It's not unusual to find periodic columns decrying how technology is undermining the authenticity of human interactions, but it is relatively unusual to hear such sentiments coming from a blog A-lister like Robert Wright...
In his (what seems to me) hastily put together op-ed in today's NYT, Wright says "I have a theory: the more e-mail there is, the more Prozac there will be, and the more Prozac there is, the more e-mail there will be."
The main thesis seems to be that in the past our interactions were more genuine because they contained non-verbal cues. Now Wright mostly interacts by email, which strips out the "tone of voice, facial expressions" and other various grunts and nudges. He also says that twenty years ago, when most communication was by telephone, we also got some non-textual information from tone of voice. His second thesis is that these new technologies enable many people to call Mr. Wright friends who really are nothing of the sort, and that dilutes the true meaning of what "friend" indicates. He then ends by suggesting that we may re-program ourselves through pharmacology to better fit into an email-oriented culture.
I shouldn't get too wound up about this article, especially as Wright himself admits that the column is "full of blithe generalization, speculative fancy and jokey hyperbole." But it seems poorly considered and quite misleading, and will be read by many technophobes and luddites as a clear conclusion from someone with a lot of experience that technology is leading "us" (the royal us, meaning our society) down the wrong path.
First, Wright has chosen a very public persona in the blog world, which does cater to the creation of many, many shallow relationships. MySpace and LinkedIn create similar dynamics. However, for those of us who choose a lower profile, there is not so much of a sense of shallow, throw-away relationships. I work in the online dispute resolution field, where a relatively small community of people (probably in the hundreds) stay in close contact around the world to collaborate on areas of mutual interest. Our interactions would not be possible without technology, and our relationships are strong and lasting. We also punctuate our long periods of online interaction with occasional face-to-face meetings (disproving the false dichotomy of online vs. offline which often is taken as a given in these kind of pieces.)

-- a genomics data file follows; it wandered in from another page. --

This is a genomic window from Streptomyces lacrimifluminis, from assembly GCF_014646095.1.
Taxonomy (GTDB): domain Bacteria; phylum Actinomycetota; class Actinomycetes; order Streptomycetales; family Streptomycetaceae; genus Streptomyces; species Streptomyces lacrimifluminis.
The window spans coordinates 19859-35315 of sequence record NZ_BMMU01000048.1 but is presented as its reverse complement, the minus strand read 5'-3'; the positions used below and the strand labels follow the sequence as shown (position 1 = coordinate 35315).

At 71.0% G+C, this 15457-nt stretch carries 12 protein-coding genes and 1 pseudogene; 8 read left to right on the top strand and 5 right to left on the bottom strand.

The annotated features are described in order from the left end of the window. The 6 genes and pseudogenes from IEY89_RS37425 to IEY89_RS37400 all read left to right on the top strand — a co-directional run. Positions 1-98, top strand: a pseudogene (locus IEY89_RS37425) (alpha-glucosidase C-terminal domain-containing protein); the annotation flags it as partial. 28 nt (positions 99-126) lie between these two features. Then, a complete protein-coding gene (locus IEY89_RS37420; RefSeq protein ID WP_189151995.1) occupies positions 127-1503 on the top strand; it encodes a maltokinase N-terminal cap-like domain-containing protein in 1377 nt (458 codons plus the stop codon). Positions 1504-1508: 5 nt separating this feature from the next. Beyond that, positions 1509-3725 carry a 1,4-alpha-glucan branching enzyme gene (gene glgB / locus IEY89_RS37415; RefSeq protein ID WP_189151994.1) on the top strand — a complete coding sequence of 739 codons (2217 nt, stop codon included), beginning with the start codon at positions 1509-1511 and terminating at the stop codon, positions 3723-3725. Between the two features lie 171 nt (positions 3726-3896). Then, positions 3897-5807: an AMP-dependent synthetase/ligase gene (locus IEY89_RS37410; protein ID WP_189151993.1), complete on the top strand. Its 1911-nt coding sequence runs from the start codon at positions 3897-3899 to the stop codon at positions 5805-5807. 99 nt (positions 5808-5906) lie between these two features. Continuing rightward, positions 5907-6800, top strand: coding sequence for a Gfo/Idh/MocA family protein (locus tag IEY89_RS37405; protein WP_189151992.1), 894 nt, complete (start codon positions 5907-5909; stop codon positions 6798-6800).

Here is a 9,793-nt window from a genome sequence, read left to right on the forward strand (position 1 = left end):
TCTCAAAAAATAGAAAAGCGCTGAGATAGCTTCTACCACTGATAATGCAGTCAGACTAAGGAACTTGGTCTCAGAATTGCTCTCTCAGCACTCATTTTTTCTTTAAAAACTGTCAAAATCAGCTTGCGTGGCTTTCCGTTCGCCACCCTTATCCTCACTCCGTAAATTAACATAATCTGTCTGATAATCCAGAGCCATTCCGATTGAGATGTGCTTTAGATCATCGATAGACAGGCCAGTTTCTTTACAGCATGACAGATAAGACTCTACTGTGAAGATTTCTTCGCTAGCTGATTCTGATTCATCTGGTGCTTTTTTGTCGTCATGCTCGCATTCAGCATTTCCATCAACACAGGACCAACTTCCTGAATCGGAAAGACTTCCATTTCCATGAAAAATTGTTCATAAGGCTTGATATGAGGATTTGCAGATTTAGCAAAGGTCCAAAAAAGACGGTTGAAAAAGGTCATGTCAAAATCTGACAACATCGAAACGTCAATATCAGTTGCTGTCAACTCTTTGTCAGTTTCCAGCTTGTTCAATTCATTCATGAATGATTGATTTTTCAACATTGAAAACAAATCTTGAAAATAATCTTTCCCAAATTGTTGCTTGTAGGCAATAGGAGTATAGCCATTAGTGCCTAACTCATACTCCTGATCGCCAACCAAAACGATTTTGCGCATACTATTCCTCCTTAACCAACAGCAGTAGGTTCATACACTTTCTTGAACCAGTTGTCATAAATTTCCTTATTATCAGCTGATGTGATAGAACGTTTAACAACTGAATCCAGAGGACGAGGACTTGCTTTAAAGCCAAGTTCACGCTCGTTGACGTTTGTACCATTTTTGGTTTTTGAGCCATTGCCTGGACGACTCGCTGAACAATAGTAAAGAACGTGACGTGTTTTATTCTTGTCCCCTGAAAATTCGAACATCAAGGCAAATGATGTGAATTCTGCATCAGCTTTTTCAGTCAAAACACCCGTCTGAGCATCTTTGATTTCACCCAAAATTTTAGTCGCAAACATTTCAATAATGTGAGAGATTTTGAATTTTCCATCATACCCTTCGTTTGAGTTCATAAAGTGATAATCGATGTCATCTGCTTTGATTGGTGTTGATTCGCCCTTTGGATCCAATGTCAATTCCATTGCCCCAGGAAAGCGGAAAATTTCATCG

Second, technology has enabled me to chat on a daily basis with my colleagues in Sri Lanka, Australia, India, Germany, etc. And it's not all email -- I'm in Dublin today using skype right now to chat (both text and voice) with co-workers and family in the states, all for free. I plugged in my computer and immediately got a skype call from a friend in the PayPal HQ back in San Jose who had no idea I was in Europe. I saw his video and we chatted by voice. Also, what about cell phones? Wright seems to argue that we talk less on the phone than 20 years ago. 20 years ago a 15 minute phone call could cost $12, now it's free under most cell plans. Most young people talk on the phone with friends far more than I used to. They switch seamlessly from f2f to AIM to texting to cell calls, and I'd bet they spend as much time f2f with their friends as I did back in my formative years.